NASCAR needs an Earnhardt Jr. victory

DEAN MCNULTY, QMI Agency

, Last Updated: 1:16 AM ET

When the NASCAR Sprint Cup Crown Royal 400 starts at Richmond International Raceway on Saturday the majority of those at the track and those watching on television will have a vested interest in the No. 88 Hendrick Motorsports Chevrolet of Dale Earnhardt Jr.

This is no supposition. Earnhardt is the most popular driver in the sport by a country mile and it’s a guarantee that the grandstands at the Richmond track will be awash in a sea of green and white — the primary colours of his Amp Energy drink-sponsored car.

Cheering even harder for the 35-year-old Earnhardt to win will be the NASCAR bosses themselves.

No coincidence

You see it is no coincidence that in the 684 days since Earnhardt last visited victory lane on June 15, 2008 at Michigan International Speedway NASCAR has watched as its tickets sales slowed significantly and television ratings dropped precipitously.

NASCAR race officials may scoff at any such correlation but the bean counters down at its Daytona Beach headquarters have no such doubts.

Just look at the evidence. In its efforts to halt the drastic effects of these uncertain economic times, NASCAR has been as pro-active as any professional sport on the planet.

It has changed rules allowing for more aggressive on-track racing; it has dropped ticket prices and locked in television starting times to lure spectators and viewers back to the sport.

For heaven’s sake NASCAR even changed the car — removing the universally despised rear-wing — in the hope of appeasing its core fans.

Yet there has been no corresponding swing in either tickets sales or TV numbers.

A win at Richmond by the No. 88 Chevrolet, however, could very well be the panacea that NASCAR has been so desperately seeking.

For those who would suggest that such a theory is simplistic and that NASCAR’s problems will all go away once the mighty U.S. economy gets back to feeling its oats, check out tape from last week’s Aaron’s 499 from Talladega Superspeedway.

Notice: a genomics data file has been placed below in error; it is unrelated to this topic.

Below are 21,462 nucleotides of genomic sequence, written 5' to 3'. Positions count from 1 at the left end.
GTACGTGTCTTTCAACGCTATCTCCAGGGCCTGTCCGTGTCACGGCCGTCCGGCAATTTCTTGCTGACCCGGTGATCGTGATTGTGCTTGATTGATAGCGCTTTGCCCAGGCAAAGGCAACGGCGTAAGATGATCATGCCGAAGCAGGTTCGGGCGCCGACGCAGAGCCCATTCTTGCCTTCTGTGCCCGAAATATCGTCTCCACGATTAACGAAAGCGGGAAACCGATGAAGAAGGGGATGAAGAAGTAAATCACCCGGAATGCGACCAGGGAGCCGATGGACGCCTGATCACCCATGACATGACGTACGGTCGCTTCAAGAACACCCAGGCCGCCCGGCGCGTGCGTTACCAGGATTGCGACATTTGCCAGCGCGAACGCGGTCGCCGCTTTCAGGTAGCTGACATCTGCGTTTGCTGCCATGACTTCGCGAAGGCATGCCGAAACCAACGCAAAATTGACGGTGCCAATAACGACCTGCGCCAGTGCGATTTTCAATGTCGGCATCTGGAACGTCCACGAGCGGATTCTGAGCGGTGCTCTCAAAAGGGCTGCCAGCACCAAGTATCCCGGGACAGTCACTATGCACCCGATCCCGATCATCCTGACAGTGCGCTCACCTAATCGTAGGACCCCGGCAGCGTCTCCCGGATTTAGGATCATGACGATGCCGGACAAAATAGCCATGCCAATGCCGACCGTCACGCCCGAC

For extended periods in that race Earnhardt looked as if he could win and was near the front in all three of the green, white, checkered restarts. And through it all the stands were rocking and fans were standing, cheering.

On the TV side the ratings soared almost 5% from the same race a year earlier where Earnhardt was not a factor. The raw numbers — 7.99 million viewers in 2009 to 8.5 million last week — are indisputable.

Those numbers are sure to hold up at Richmond where Earnhardt generally does well.

It won’t hurt the numbers either that Earnhardt’s popularity had some added notoriety this past week when the supermarket tabloid National Enquirer linked him to the marriage breakup of University of Kentucky defensive line coach Tommy Cook and his wife Amy Reimann.

Reimann, an interior decorator who was hired to remodel Earnhardt’s home near Charlotte, N.C., has been a regular at races since she completed the job.

While it may be easy to pass this kind of gossip as merely tabloid fodder, remember these were the same people who were the first to report on Tiger Wood’s disgraced personal life.

And now Cook’s father as publicly backed the Enquirer version of events.

Not talking

“My son’s not talking about this. No one in the family is. All I can say is (the Enquirer) story’s true ... Amy and Dale have been involved for a while,” Tommy Cook Sr. told the paper.

It is also true that Earnhardt — unlike Woods — is single and if there’s cheating involved he isn’t the culprit.

It all sets up Saturday’s Crown Royal 400 as a race to watch and that is something that NASCAR — while denying to the hilt that it has any interest in salacious gossip — has to see as a good thing.

dean.mcnulty@sunmedia.ca


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